Release Date: June 9th, 1950 (New York City premiere)
Directed by: Jules Dassin
Written by: Austin Dempster, William E. Watts
Based on: Night and the City by Gerald Kersh
Music by: Franz Waxman
Cast: Richard Widmark, Gene Tierney, Googie Withers, Herbert Lom, Stanislaus Zbyszko, Mike Mazurki
20th Century Fox, 96 Minutes
“Harry. Harry. You could have been anything. Anything. You had brains… ambition. You worked harder than any 10 men. But the wrong things. Always the wrong things… ” – Mary Bristol
I was glad that I got to catch this on a recent episode of TCM’s Noir Alley. I wasn’t really familiar with Jules Dassin’s work until recently, while delving deep into the vast ocean that is film-noir.
This film, among the seemingly endless noir-scape, stands out, stands strong and hell, it’s got professional wrestling in it: giving Mike Mazurki a character close to who he actually was and providing a great role for wrestling legend (and former world champion) Stanislaus Zbyszko of the famous Zbyszko wrestling family.
The film primarily stars Richard Widmark and man is he a friggin’ entertaining weasel in this. He is also accompanied by one of the queens of film-noir, Gene Tierney. Unfortunately, she isn’t in this film as much as I would have liked because she is truly an enchantress of the silver screen.
Night and the City follows Widmark’s Harry Fabian, a hustling con man type that is always looking for a way to get to the top, regardless of who he has to screw over in the process. Obviously, he’s a man in over his head, barking up all the wrong trees while digging his own eventual grave. When he starts a scheme involving professional wrestlers, he is in deeper water than he can even fathom.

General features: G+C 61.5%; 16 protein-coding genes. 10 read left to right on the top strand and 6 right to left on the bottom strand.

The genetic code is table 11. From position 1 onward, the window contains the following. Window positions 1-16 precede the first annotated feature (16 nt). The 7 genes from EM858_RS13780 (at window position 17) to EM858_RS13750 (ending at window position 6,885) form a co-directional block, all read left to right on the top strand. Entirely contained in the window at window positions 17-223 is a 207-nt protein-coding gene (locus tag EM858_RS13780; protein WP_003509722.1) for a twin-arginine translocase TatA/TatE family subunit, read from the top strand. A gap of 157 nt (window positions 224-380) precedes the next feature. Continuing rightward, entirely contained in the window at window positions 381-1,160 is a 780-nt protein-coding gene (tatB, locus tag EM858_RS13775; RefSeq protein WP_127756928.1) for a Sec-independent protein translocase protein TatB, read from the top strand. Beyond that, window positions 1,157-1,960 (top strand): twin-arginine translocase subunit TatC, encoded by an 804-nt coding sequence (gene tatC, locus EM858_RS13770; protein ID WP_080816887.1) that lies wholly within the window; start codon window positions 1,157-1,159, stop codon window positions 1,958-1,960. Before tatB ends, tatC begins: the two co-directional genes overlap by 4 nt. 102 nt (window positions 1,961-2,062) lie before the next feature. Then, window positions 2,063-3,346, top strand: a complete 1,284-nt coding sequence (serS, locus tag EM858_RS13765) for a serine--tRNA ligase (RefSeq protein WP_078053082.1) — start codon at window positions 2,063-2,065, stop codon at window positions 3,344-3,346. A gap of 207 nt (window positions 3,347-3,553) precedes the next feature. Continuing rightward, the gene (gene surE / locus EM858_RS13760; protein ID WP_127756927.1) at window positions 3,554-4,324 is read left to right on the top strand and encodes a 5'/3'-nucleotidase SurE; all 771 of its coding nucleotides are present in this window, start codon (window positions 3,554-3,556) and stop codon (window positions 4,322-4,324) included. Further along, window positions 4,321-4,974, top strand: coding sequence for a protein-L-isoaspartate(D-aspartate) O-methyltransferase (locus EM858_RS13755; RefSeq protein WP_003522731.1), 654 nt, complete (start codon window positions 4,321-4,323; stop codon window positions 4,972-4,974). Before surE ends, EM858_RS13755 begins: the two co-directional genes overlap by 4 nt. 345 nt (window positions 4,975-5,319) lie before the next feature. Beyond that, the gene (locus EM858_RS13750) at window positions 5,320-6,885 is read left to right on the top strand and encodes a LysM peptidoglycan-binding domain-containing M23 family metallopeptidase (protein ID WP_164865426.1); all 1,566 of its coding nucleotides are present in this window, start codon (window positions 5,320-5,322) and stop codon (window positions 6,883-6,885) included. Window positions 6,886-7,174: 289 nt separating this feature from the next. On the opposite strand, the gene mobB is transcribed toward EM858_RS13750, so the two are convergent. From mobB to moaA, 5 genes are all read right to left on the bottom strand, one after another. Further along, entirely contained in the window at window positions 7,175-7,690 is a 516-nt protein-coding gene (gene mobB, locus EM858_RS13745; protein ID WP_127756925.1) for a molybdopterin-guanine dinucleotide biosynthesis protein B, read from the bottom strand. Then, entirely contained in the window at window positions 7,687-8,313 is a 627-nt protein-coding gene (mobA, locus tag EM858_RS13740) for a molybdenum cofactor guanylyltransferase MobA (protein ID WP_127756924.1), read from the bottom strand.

The film takes place in London and was filmed there due to director Jules Dassin moving to the UK after being blacklisted over communist fears. His career still flourished, even if he had to escape Hollywood and Night and the City is a great example of how the director didn’t miss a beat, despite his misfortune during the McCarthy era witch hunts.
Widmark’s performance is tremendous as he traverses through all the twists and turns in the film’s plot. He has a charm and an insane enthusiasm that almost feels like the gangster version of the comic book Joker before he fell into that vat of acid. Hell, he could have been a great Jack Napier and Joker had they made a Batman film in the 1950s with a serious tone.
The highlight of this film for me was seeing the two wrestling legends square off: Mazurki and Zbyszko. Their physical fight in the film was pretty damn realistic and grueling as hell to witness. It was well shot, well executed and certainly effective.
The cinematography was handled by Max Greene, who had a lot of experience with his work on dozens of films before this. His visuals were accompanied by the great music of Franz Waxman. With Dassin’s direction, we had a Holy Trinity of cinematic masters combining their best efforts on a film that should probably be better remembered than it is, at least outside of film-noir fan circles.